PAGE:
…man can neither make, nor retain one moment of time; it all comes to him by pure gift;
-C.S. Lewis from The Screwtape Letters

The knife continues to cut as God reveals another tool I steal from Him…these gifts and abilities He’s held out to me; gifts and abilities for His kingdom, but how often I use them for ME, robbing Him of the service they are designed to fulfill.

…whoever serves, as one who serves by the strength that God supplies—in order that in everything God may be glorified through Jesus Christ.
1 Peter 4:11

And yet another tool; these hands of mine.  Even these, they are not my own.  They belong to Him.  So why, why, why?  Why do I hold them back from being used in the way the He might direct?  Why do I act as if they are mine, as if I have a choice in serving with them or not?  As if they were more for my own blessing than for His own glory?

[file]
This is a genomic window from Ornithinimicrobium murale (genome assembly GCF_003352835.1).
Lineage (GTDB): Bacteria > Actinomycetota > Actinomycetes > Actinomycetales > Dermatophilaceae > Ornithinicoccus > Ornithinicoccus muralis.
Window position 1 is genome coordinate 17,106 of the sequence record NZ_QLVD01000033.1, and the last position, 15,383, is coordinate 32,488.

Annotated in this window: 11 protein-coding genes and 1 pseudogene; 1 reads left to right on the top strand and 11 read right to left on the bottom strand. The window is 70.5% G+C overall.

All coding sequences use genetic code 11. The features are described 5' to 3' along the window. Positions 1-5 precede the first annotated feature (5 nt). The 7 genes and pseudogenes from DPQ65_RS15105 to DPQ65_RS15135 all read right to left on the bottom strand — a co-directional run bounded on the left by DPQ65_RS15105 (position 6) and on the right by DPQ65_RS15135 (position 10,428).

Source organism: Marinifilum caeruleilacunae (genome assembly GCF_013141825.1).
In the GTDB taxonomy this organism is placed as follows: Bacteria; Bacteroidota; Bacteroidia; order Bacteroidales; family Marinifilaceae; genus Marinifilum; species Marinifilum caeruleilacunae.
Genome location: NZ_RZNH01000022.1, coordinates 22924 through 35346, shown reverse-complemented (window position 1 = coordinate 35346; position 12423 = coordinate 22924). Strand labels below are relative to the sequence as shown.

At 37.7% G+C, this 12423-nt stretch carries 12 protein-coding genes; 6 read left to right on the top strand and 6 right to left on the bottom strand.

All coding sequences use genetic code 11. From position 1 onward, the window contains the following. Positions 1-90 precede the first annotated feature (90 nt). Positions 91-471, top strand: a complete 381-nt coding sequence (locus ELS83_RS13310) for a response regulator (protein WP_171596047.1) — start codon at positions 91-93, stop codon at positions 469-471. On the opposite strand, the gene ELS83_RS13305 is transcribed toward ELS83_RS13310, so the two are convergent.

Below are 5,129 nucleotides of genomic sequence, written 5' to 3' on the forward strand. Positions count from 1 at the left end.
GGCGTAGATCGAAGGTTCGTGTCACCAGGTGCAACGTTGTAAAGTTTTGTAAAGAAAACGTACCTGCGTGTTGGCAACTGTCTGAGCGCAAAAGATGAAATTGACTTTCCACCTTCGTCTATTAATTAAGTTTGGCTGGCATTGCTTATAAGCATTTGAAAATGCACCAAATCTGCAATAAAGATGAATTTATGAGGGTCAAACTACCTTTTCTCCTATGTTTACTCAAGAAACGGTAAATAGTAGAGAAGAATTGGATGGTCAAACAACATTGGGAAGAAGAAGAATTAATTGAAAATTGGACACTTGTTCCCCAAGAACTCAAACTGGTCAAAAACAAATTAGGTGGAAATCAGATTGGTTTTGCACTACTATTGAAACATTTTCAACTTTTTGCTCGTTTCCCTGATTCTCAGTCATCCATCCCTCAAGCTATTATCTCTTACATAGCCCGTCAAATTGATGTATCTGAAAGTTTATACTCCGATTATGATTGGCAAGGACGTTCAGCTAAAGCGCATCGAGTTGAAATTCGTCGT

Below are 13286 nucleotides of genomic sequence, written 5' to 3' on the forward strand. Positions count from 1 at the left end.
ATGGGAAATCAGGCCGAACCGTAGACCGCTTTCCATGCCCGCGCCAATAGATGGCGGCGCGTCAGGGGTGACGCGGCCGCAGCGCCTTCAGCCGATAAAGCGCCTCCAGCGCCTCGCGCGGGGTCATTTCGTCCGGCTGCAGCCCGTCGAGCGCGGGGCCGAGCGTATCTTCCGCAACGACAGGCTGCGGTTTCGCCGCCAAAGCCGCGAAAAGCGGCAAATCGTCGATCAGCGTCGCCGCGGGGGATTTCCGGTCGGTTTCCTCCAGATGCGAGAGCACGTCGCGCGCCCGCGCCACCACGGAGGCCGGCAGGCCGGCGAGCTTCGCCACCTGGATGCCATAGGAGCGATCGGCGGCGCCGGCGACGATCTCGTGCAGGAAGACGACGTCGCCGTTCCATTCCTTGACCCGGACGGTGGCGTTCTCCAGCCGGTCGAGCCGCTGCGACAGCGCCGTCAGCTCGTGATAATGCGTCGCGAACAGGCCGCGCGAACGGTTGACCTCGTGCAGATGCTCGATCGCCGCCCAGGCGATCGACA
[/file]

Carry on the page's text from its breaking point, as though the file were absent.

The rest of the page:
…you were bought with a price. So glorify God in your body.
1 Corinthians 6:20

Just like Israel in Malachi’s day, and like my two friends from the street, I too am a robber.  I thoughtlessly steal from God what is not mine.  Please don’t get me wrong.  God is not a hard task master.  His yoke is easy.  When I left that knife with Hassan, he was cutting open a third coconut for his own enjoyment.  I was happy for him to use it for his own blessing.  But he was meant to use that knife inside our yard, within my parameters.  God also gives us time for refreshment, times for rest, and I believe that He’s delighted for us to use the tools He’s loaned to us for our own blessing as well…but within His parameters.

Now each time I open my kitchen drawer for a knife, I hope that I will not be resentful, but thankful for a missing knife; an instrument of remembrance to faithfully, intentionally use for God each tool He’s entrusted to me.

 *names have been changed for obvious reasons

1 comment:

Rosalie said...